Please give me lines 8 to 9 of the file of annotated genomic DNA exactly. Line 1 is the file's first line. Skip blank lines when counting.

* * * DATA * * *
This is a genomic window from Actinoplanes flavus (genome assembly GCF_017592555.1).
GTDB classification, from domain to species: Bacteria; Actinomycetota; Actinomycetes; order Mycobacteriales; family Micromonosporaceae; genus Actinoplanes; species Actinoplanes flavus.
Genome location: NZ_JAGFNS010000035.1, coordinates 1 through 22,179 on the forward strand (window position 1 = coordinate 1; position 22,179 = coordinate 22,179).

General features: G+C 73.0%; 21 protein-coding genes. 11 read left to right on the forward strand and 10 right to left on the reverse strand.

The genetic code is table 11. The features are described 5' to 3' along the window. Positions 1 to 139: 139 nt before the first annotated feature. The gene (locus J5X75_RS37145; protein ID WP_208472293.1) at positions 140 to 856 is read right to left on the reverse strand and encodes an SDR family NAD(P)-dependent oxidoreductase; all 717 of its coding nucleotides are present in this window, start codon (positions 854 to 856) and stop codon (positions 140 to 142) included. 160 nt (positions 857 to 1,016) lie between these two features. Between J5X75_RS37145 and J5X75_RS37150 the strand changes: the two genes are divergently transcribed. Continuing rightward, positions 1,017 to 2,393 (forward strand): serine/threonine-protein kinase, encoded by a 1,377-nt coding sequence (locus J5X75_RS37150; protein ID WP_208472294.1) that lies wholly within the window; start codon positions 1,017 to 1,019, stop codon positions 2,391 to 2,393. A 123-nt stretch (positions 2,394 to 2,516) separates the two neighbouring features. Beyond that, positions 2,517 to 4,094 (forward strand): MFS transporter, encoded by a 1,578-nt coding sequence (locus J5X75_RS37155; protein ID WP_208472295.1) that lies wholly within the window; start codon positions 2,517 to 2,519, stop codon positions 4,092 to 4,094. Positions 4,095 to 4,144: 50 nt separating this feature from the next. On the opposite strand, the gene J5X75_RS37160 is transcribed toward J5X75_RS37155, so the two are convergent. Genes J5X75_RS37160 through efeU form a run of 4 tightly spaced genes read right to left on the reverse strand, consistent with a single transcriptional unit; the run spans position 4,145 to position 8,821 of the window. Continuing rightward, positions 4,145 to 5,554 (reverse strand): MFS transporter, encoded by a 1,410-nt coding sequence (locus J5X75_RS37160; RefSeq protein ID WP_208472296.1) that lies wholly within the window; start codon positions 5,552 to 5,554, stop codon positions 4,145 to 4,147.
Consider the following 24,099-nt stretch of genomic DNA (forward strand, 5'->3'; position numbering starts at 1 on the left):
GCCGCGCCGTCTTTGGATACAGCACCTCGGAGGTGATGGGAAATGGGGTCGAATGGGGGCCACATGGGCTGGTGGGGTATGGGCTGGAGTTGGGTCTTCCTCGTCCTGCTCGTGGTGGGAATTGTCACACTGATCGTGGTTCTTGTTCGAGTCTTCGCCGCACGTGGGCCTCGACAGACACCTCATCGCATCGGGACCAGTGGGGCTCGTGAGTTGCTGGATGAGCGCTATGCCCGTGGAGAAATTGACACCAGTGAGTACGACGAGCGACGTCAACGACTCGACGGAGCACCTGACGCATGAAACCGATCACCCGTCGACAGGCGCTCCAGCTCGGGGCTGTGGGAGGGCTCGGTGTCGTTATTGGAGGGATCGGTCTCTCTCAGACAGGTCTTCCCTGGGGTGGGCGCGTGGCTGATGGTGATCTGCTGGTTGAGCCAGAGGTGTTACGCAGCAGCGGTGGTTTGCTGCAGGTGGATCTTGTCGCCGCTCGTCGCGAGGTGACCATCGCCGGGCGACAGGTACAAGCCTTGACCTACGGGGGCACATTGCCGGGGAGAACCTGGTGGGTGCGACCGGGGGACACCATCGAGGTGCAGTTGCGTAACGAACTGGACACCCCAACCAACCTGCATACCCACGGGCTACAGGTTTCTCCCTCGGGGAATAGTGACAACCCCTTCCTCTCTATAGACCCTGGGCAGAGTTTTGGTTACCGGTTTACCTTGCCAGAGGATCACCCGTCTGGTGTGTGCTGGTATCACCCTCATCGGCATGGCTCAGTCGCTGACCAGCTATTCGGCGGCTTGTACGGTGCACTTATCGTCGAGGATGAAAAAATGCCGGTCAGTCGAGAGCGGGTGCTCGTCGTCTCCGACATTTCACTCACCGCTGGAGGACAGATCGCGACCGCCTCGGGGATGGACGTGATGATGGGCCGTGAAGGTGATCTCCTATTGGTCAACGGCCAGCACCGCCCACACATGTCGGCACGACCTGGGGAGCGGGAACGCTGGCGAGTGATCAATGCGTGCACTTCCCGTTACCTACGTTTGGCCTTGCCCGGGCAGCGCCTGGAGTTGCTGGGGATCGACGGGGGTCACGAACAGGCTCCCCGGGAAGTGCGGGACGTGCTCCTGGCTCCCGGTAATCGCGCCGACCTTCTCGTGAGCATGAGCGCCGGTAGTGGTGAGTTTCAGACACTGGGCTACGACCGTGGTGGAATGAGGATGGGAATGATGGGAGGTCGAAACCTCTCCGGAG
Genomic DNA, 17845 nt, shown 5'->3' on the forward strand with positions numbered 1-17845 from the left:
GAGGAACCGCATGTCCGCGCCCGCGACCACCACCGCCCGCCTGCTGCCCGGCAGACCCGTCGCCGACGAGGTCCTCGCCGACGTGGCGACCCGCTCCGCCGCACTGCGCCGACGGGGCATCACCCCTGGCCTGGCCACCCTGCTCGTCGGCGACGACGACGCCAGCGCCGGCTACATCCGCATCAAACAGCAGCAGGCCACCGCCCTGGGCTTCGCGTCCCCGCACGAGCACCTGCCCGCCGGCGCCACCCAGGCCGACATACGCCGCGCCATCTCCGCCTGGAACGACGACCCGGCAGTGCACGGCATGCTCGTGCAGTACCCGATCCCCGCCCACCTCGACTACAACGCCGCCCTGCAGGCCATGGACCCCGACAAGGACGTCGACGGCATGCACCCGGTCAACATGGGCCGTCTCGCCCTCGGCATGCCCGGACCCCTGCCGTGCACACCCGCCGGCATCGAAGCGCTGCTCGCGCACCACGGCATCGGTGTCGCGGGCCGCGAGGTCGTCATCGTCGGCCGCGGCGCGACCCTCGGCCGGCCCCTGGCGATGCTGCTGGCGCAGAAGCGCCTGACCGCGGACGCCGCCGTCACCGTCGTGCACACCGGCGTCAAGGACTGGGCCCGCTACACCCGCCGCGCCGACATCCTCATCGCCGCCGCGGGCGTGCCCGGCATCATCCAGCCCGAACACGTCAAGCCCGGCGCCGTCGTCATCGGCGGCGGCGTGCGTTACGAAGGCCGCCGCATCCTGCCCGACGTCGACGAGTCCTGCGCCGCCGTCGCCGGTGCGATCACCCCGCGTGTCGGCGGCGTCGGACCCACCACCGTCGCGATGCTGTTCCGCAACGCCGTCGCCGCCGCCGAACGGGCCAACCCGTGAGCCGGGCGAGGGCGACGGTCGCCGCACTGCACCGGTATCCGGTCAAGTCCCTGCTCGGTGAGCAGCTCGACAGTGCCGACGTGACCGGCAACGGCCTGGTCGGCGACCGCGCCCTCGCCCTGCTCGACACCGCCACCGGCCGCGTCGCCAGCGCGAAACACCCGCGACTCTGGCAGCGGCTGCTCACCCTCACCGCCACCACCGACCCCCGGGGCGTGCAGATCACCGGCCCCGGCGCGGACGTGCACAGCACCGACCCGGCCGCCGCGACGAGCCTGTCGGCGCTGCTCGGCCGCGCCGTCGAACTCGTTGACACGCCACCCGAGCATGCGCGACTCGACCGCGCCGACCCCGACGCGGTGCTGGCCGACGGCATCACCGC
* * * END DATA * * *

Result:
Genomic DNA, 17845 nt, shown 5'->3' on the forward strand with positions numbered 1-17845 from the left:
GAGGAACCGCATGTCCGCGCCCGCGACCACCACCGCCCGCCTGCTGCCCGGCAGACCCGTCGCCGACGAGGTCCTCGCCGACGTGGCGACCCGCTCCGCCGCACTGCGCCGACGGGGCATCACCCCTGGCCTGGCCACCCTGCTCGTCGGCGACGACGACGCCAGCGCCGGCTACATCCGCATCAAACAGCAGCAGGCCACCGCCCTGGGCTTCGCGTCCCCGCACGAGCACCTGCCCGCCGGCGCCACCCAGGCCGACATACGCCGCGCCATCTCCGCCTGGAACGACGACCCGGCAGTGCACGGCATGCTCGTGCAGTACCCGATCCCCGCCCACCTCGACTACAACGCCGCCCTGCAGGCCATGGACCCCGACAAGGACGTCGACGGCATGCACCCGGTCAACATGGGCCGTCTCGCCCTCGGCATGCCCGGACCCCTGCCGTGCACACCCGCCGGCATCGAAGCGCTGCTCGCGCACCACGGCATCGGTGTCGCGGGCCGCGAGGTCGTCATCGTCGGCCGCGGCGCGACCCTCGGCCGGCCCCTGGCGATGCTGCTGGCGCAGAAGCGCCTGACCGCGGACGCCGCCGTCACCGTCGTGCACACCGGCGTCAAGGACTGGGCCCGCTACACCCGCCGCGCCGACATCCTCATCGCCGCCGCGGGCGTGCCCGGCATCATCCAGCCCGAACACGTCAAGCCCGGCGCCGTCGTCATCGGCGGCGGCGTGCGTTACGAAGGCCGCCGCATCCTGCCCGACGTCGACGAGTCCTGCGCCGCCGTCGCCGGTGCGATCACCCCGCGTGTCGGCGGCGTCGGACCCACCACCGTCGCGATGCTGTTCCGCAACGCCGTCGCCGCCGCCGAACGGGCCAACCCGTGAGCCGGGCGAGGGCGACGGTCGCCGCACTGCACCGGTATCCGGTCAAGTCCCTGCTCGGTGAGCAGCTCGACAGTGCCGACGTGACCGGCAACGGCCTGGTCGGCGACCGCGCCCTCGCCCTGCTCGACACCGCCACCGGCCGCGTCGCCAGCGCGAAACACCCGCGACTCTGGCAGCGGCTGCTCACCCTCACCGCCACCACCGACCCCCGGGGCGTGCAGATCACCGGCCCCGGCGCGGACGTGCACAGCACCGACCCGGCCGCCGCGACGAGCCTGTCGGCGCTGCTCGGCCGCGCCGTCGAACTCGTTGACACGCCACCCGAGCATGCGCGACTCGACCGCGCCGACCCCGACGCGGTGCTGGCCGACGGCATCACCGC